Saint Nikolai Velimirovch
Athanasius was born in Trebizond of God-fearing parents. He became orphaned at an early age but, by the Providence of God, a commander took him under his care and brought him to Constantinople to be educated. Because of his meekness and humbleness, he was the favorite of his peers. During the children’s games, the children chose one to be an emperor, one a commander and Athanasius as abbot as though it was some kind of foretelling! Having completed his education, Athanasius (who before tonsuring was called Abraham) withdrew into the desert of Maleinos near Athos, the Holy Mountain, where he lived the life of an ascetic as a disciple of the then renowned Michael Maleinos. Desiring a more difficult life of mortification, Athanasius settled on Holy Mt. Athos to live in silence (the life of a silentary). But many who were desirous of a life of asceticism began to gather around him and, therefore, he was compelled to build his famous Lavra [monastery]. In that, he was assisted by the Byzantine emperors: at first, Nicephorus Phocas, who himself thought to withdraw and to become a monk and, after him, John Tzimiskes. Countless temptations befell Athanasius both from demons and from men but he, as a brave soldier of Christ, resisted and conquered all by his immeasurable meekness and continual prayer to the Living God. Filled with the Grace of God, Athanasius was made worthy to see the All-holy Birth-giver of God who miraculously brought forth water from a rock and promised that she would also be the abbess [Ikonomisa, the one in charge of the provisions of the monastery]. In work and in prayer, Athanasius surpassed his brethren and loved all with the love a spiritual father and shepherd. Death came to Athanasius unexpectedly. At one time, he with six other monks, climbed upon a newly built vestibule of the church to inspect the wall which was being constructed and the wall caved in on them and buried them. Thus, this great beacon of monasticism died in the year 980 A.D. Many times following his death Athanasius appeared to his brethren either to comfort them or to reprimand them.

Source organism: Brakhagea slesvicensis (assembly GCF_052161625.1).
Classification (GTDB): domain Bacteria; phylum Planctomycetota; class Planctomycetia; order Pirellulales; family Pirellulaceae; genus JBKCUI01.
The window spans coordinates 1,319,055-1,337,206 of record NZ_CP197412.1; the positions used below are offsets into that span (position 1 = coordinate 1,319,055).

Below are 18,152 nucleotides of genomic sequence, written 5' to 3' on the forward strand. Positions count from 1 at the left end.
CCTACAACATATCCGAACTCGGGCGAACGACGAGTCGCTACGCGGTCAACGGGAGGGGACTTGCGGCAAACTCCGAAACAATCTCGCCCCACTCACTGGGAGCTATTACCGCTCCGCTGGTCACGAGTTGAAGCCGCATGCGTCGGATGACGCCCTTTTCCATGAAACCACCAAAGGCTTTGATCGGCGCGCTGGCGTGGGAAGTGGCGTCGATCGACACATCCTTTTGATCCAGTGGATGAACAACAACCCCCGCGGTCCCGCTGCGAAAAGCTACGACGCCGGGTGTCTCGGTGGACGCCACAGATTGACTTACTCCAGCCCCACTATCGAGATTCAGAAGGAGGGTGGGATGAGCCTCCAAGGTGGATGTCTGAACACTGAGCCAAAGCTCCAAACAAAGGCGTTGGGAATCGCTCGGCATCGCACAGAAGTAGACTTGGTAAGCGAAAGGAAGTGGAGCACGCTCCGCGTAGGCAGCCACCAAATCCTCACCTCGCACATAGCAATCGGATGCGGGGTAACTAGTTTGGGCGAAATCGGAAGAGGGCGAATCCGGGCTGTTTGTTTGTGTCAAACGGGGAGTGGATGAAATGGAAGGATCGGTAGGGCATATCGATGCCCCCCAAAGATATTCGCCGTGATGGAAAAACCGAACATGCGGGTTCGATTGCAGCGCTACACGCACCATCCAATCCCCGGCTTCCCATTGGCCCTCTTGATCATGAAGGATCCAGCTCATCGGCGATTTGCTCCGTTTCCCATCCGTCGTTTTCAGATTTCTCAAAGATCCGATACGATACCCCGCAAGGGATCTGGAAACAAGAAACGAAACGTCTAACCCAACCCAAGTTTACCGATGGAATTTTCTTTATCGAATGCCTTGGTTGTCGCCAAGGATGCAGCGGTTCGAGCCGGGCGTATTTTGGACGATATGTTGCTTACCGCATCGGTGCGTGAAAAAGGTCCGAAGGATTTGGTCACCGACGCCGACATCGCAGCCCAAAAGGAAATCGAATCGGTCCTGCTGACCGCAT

Saint Nikolai Velimirovch, The Prologue from Ohrid